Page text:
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Traces of Greece Presentation at the 4th Delphi Economic Forum at Delphi, Greece

Assistant Professor of NKUA and Deputy Academic Coordinator of Traces of Greece, Dr. Ioannis Panagiotopoulos, presented our Short Courses to the esteemed participants of the 4th Delphi Economic Forum at Delphi, Greece, from February 28 to March 3, 2019.

This year’s panels and presentations addressed “The Challenge of Inclusive Growth” and Dr. Panagiotopoulos accentuated the efforts of our Team to create an inclusive platform available to Greek academics and tourist professionals to further promote and disseminate Greece’s cultural and religious heritage.

“We have created a new entity, Traces of Greece, under which 35 Professors of the University of Athens of different disciplines offer their expertise.

You are holding in your hands our very first brochure that was presented in the US yesterday, will be presented in Bologna, Italy, on Sunday, and in the biggest European Travel Exhibition, ITB Berlin, next week.

For the first time in Greece, we are in a position to offer a series of Short Courses which include, amongst others, St. Paul’s steps, Byzantine Athens, Byzantine Crete etc. Most importantly, we try to cover Greece’s long cultural tradition in its entirety, hence our Courses on Minoan Crete and the Great Philosophers. It is worth pointing out that all Courses are instructed by Professors of the University of Athens. All relevant information is available on our website and if you browse through it, you shall see that all our instructors are experts in their fields, be it the classical, byzantine or venetian eras.

At this point, I would like to jump on the opportunity of your presence in the room, Your Excellency - Curator of the Greek Archaeological Council, and state that we are going to do things a little bit differently when it comes to our culture and history.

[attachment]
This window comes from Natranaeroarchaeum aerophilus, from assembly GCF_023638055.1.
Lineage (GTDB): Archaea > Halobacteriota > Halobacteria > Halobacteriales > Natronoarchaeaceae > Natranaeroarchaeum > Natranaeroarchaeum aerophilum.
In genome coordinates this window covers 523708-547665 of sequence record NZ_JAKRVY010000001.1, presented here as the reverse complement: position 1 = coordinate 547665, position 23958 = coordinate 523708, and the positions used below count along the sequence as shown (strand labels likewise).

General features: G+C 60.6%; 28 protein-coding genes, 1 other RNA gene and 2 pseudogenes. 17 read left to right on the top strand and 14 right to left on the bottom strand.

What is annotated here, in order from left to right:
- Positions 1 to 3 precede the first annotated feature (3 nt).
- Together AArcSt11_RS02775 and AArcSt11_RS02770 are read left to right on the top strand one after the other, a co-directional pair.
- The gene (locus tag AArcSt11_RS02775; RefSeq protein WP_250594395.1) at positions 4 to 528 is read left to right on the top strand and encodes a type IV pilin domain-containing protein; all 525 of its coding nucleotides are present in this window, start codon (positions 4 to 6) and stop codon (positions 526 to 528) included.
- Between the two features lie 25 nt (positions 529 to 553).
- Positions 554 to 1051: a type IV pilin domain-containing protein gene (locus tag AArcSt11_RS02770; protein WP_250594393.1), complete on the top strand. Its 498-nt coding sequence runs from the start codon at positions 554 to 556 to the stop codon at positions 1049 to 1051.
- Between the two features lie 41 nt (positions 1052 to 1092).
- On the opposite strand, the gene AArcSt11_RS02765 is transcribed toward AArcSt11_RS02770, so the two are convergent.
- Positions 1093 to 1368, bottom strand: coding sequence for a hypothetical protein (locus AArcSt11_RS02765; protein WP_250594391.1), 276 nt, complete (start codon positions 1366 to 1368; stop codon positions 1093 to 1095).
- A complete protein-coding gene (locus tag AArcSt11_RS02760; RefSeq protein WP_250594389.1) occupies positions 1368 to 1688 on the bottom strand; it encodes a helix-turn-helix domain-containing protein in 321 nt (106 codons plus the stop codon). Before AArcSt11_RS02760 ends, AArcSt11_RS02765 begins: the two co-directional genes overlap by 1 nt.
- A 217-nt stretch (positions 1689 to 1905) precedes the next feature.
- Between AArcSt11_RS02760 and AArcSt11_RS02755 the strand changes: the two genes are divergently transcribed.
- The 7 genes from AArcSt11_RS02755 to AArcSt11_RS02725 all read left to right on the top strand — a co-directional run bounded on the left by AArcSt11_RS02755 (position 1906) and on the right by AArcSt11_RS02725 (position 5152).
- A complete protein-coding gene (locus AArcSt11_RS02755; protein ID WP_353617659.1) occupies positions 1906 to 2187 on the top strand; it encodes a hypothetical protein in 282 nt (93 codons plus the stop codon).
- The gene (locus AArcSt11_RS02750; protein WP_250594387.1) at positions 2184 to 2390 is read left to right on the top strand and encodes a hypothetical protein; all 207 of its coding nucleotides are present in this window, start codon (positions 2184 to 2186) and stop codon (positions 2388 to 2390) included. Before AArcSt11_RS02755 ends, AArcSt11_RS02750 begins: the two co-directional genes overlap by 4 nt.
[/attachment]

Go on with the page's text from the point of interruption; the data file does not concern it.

We have decided to turn the spotlight on the least explored areas and monuments of Greece that elude even Greeks themselves. For example, our Course themed after Achilles and the Myrmidons visits the ancient sites at Fanos which I am positive that none of you knows that are more significant even than those at Mycenae.

The aspiration of Traces of Greece and of the University of Athens is to accentuate the importance of the lesser known sites of Greece and hence the wealth and depth of Greek cultural heritage in its entirety.

This is the reason why I started my speech by referring to Paparigopoulos. Paparigopoulos blessed us with the generosity of his work through which we acquired a certain unified perception of Greek history and cultural heritage.

It is our highest duty as Academics to receive that unified perception, build on it, disseminate it to the world and then deliver it to future generations. As we theologists often say, it is not just a matter of orthodox (appropriate) belief, but also of orthodox (appropriate) actions. We need not just describe our aforementioned duty, we also need to act upon it, much like Orthodoxy cannot exist without Orthopraxis.

Thank you very much for your attention.”

Ioannis Panagiotopoulos,
Ass. Professor of Church History, National & Kapodistrian University of Athens, Greece
Deputy Scientific Coordinator, Traces of Greece

At Delphi Economic Forum IV: February 28 - March 3, 2019 - THE CHALLENGE OF INCLUSIVE GROWTH








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